Published Wednesday, June 16, 2021 at: 10:11 PM EDT
Five years ago in financial economic history, the situation was a lot like today.
The stock market was fully valued by traditional measures, making stocks more susceptible to a correction, but the economy was accelerating.
Five years ago, the stock market looked risky. Stocks had gained 77% in 2012, 2013 and 2014, before taking a breather in 2015 and 2016.
Stock valuations had climbed sharply from their lows in The Great Recession. In that period, the market’s price-to-earnings ratio rose from way undervalued — trading at 12 times 12-month trailing earnings — to flirt with overvaluation, at 18.2 as of mid- June 2016.
How did things turn out?
On June 24, 2016, England voted to “Brexit” from the European Union, and the stock market plunged 5.3% but rebounded within a few days.
The current financial economic outlook is quite bright but stock valuations are high by traditional price-earnings benchmarks.
Past performance is not a guarantee of what will happen in the future but in the last five years the S&P 500 total return index more than doubled in value.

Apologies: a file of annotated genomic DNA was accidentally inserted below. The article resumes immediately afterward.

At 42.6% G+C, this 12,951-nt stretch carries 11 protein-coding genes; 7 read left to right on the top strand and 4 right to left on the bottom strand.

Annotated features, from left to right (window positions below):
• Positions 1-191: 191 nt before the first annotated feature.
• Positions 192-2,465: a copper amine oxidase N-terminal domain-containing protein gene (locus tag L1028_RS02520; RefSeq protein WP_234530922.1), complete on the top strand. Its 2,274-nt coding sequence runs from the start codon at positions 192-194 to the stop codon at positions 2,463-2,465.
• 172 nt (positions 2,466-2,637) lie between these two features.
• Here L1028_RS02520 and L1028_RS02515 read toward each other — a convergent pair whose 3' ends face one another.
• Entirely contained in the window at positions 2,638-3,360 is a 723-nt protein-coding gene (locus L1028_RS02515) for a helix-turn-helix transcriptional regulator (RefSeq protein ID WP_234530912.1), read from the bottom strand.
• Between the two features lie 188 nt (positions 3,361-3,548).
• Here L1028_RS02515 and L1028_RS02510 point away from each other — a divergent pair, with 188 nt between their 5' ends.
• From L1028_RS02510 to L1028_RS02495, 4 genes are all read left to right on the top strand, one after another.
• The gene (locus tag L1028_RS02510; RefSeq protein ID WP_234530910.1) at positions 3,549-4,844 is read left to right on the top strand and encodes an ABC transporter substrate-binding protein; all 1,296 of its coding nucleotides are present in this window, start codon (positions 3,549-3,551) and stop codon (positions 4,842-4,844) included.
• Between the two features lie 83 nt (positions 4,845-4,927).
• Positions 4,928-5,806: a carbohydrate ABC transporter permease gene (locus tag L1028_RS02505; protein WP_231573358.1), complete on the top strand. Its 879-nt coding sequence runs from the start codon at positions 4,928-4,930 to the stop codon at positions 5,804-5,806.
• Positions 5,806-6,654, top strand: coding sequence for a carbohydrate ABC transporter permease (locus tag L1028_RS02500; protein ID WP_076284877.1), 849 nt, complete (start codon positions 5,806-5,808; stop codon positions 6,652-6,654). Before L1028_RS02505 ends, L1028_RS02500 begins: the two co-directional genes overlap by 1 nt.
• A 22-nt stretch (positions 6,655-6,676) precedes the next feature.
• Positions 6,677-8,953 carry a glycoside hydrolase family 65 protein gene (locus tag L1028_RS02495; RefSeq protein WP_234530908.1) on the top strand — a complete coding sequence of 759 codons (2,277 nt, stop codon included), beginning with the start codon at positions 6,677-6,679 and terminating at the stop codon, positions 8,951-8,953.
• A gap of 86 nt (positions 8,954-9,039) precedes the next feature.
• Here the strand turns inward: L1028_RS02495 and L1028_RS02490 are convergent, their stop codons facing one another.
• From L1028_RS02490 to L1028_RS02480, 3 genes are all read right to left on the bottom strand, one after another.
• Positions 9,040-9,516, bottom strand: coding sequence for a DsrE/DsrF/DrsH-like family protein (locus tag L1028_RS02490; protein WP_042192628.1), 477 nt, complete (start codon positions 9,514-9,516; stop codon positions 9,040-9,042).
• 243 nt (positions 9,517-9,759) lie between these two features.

As fraught as these times may seem, five years ago in financial economic history the situation for investors was a lot like today.
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This article was written by a professional financial journalist for Advisor Products and is not intended as legal or investment advice.
This article was written by a professional financial journalist for Derand Capital Management Group and is not intended as legal or investment advice.
The Standard & Poor's 500 stock index is priced at about 21 times forward earnings estimates by Wall Street analysts -- a high P/E multiple by historic standards -- but not as high as the peak of the stock-price bubble in 2000, when the price-to-earnings ratio of the S&P 500 peaked at 25. Moreover, things really are different this time.
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Securities and advisory services offered through The Strategic Financial Alliance, Inc. (SFA), member FINRA and SIPC. mel r. hertz is a registered representative and an investment adviser representative of SFA, which is otherwise unaffiliated with Derand Capital Management Group.
We are registered to sell Securities in the following states: Arizona, California, Colorado, Florida, Hawaii, Louisiana, Maryland, Massachusetts, Michigan, North Carolina, New Mexico, Nevada, Ohio, Oregon, Texas, Washington.